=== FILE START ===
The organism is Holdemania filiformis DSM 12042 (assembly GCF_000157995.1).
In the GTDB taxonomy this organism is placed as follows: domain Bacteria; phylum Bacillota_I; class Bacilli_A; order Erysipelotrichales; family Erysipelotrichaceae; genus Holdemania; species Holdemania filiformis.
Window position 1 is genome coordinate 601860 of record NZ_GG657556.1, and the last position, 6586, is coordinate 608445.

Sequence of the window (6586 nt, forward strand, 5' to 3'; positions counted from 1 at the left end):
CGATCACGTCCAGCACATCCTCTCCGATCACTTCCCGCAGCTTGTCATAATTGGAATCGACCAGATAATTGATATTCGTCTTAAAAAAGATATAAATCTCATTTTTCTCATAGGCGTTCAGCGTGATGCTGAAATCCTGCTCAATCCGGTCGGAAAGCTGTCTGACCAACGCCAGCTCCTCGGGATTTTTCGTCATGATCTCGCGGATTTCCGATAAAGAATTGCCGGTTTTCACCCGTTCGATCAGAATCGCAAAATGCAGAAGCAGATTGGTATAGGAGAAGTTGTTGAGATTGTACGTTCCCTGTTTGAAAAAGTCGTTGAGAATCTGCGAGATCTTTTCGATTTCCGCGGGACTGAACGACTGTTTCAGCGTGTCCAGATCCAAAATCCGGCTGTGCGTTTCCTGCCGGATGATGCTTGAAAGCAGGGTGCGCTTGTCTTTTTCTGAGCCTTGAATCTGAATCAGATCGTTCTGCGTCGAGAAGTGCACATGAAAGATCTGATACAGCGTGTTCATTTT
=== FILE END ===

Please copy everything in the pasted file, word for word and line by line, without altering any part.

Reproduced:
The organism is Holdemania filiformis DSM 12042 (assembly GCF_000157995.1).
In the GTDB taxonomy this organism is placed as follows: domain Bacteria; phylum Bacillota_I; class Bacilli_A; order Erysipelotrichales; family Erysipelotrichaceae; genus Holdemania; species Holdemania filiformis.
Window position 1 is genome coordinate 601860 of record NZ_GG657556.1, and the last position, 6586, is coordinate 608445.

Sequence of the window (6586 nt, forward strand, 5' to 3'; positions counted from 1 at the left end):
CGATCACGTCCAGCACATCCTCTCCGATCACTTCCCGCAGCTTGTCATAATTGGAATCGACCAGATAATTGATATTCGTCTTAAAAAAGATATAAATCTCATTTTTCTCATAGGCGTTCAGCGTGATGCTGAAATCCTGCTCAATCCGGTCGGAAAGCTGTCTGACCAACGCCAGCTCCTCGGGATTTTTCGTCATGATCTCGCGGATTTCCGATAAAGAATTGCCGGTTTTCACCCGTTCGATCAGAATCGCAAAATGCAGAAGCAGATTGGTATAGGAGAAGTTGTTGAGATTGTACGTTCCCTGTTTGAAAAAGTCGTTGAGAATCTGCGAGATCTTTTCGATTTCCGCGGGACTGAACGACTGTTTCAGCGTGTCCAGATCCAAAATCCGGCTGTGCGTTTCCTGCCGGATGATGCTTGAAAGCAGGGTGCGCTTGTCTTTTTCTGAGCCTTGAATCTGAATCAGATCGTTCTGCGTCGAGAAGTGCACATGAAAGATCTGATACAGCGTGTTCATTTT